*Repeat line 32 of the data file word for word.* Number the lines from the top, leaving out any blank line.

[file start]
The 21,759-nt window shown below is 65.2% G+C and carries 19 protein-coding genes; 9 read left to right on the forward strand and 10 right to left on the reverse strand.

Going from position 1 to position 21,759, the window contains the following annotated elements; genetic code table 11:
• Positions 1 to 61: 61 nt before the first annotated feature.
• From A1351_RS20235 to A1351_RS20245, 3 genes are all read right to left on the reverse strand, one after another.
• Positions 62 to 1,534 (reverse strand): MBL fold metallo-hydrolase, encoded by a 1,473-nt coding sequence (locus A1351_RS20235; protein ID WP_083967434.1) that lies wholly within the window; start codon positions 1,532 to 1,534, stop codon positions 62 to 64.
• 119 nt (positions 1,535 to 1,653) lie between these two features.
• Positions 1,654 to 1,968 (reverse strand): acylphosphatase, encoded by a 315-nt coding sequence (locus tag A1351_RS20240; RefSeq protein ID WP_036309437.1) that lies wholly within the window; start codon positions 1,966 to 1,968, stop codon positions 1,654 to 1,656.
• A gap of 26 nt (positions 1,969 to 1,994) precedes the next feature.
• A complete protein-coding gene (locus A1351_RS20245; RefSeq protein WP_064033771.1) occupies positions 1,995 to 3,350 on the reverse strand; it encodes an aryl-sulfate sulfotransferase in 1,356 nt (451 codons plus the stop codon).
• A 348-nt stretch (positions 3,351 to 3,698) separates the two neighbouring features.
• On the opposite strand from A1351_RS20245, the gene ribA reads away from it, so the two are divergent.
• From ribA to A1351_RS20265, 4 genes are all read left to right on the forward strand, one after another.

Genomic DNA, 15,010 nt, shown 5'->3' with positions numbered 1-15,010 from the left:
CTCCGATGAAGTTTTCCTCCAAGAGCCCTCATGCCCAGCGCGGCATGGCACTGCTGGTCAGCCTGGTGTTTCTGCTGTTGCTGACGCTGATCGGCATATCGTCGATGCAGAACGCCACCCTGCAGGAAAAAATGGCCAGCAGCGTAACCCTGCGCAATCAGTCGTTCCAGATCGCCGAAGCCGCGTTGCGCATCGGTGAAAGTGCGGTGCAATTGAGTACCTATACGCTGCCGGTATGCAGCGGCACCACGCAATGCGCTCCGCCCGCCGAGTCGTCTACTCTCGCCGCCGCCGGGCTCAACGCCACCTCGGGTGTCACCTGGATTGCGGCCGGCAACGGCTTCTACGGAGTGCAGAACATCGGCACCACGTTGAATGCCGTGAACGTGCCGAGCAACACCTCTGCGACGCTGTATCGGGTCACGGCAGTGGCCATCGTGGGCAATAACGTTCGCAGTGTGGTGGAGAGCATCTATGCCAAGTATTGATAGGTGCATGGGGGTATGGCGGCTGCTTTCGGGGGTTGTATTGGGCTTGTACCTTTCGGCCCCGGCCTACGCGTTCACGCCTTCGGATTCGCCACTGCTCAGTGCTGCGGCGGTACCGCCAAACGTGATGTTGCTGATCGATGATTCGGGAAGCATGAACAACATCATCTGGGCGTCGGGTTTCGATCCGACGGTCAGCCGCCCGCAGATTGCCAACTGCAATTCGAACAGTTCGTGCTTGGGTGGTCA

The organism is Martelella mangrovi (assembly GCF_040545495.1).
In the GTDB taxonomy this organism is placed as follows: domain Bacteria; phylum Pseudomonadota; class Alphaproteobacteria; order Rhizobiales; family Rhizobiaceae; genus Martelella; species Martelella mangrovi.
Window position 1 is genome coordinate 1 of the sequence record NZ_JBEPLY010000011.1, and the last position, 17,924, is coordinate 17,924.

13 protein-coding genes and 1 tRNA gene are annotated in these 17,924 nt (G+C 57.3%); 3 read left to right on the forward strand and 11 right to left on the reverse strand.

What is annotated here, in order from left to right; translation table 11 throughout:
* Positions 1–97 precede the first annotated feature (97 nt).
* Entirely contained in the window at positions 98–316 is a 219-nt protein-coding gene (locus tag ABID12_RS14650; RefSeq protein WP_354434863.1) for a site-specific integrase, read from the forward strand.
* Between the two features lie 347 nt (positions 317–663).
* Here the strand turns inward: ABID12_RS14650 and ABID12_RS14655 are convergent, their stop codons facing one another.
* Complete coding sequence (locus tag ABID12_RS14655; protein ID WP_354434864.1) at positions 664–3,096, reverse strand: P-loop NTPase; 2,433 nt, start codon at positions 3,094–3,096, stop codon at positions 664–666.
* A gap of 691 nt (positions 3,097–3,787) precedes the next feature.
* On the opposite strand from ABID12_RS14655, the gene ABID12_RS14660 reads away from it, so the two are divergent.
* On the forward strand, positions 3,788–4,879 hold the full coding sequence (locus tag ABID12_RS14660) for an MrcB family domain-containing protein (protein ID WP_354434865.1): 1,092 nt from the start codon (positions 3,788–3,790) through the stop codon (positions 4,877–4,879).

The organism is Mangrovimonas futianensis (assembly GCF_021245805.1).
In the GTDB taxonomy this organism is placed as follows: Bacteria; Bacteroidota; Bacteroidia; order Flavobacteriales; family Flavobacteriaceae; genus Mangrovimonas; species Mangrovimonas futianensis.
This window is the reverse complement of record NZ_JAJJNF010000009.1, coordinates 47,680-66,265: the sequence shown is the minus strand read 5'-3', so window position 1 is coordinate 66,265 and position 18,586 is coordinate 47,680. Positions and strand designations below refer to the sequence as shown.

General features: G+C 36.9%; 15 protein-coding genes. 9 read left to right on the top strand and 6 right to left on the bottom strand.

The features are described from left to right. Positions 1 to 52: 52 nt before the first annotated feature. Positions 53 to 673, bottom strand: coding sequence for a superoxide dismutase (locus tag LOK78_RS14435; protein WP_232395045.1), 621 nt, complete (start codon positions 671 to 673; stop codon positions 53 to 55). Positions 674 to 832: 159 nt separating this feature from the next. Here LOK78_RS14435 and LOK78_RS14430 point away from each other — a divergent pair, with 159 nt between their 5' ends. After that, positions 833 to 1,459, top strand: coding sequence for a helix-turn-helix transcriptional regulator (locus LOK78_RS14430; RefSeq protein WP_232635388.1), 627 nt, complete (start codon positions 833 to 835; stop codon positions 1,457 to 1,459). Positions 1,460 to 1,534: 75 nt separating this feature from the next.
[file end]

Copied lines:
The features are described from left to right. Positions 1 to 52: 52 nt before the first annotated feature. Positions 53 to 673, bottom strand: coding sequence for a superoxide dismutase (locus tag LOK78_RS14435; protein WP_232395045.1), 621 nt, complete (start codon positions 671 to 673; stop codon positions 53 to 55). Positions 674 to 832: 159 nt separating this feature from the next. Here LOK78_RS14435 and LOK78_RS14430 point away from each other — a divergent pair, with 159 nt between their 5' ends. After that, positions 833 to 1,459, top strand: coding sequence for a helix-turn-helix transcriptional regulator (locus LOK78_RS14430; RefSeq protein WP_232635388.1), 627 nt, complete (start codon positions 833 to 835; stop codon positions 1,457 to 1,459). Positions 1,460 to 1,534: 75 nt separating this feature from the next.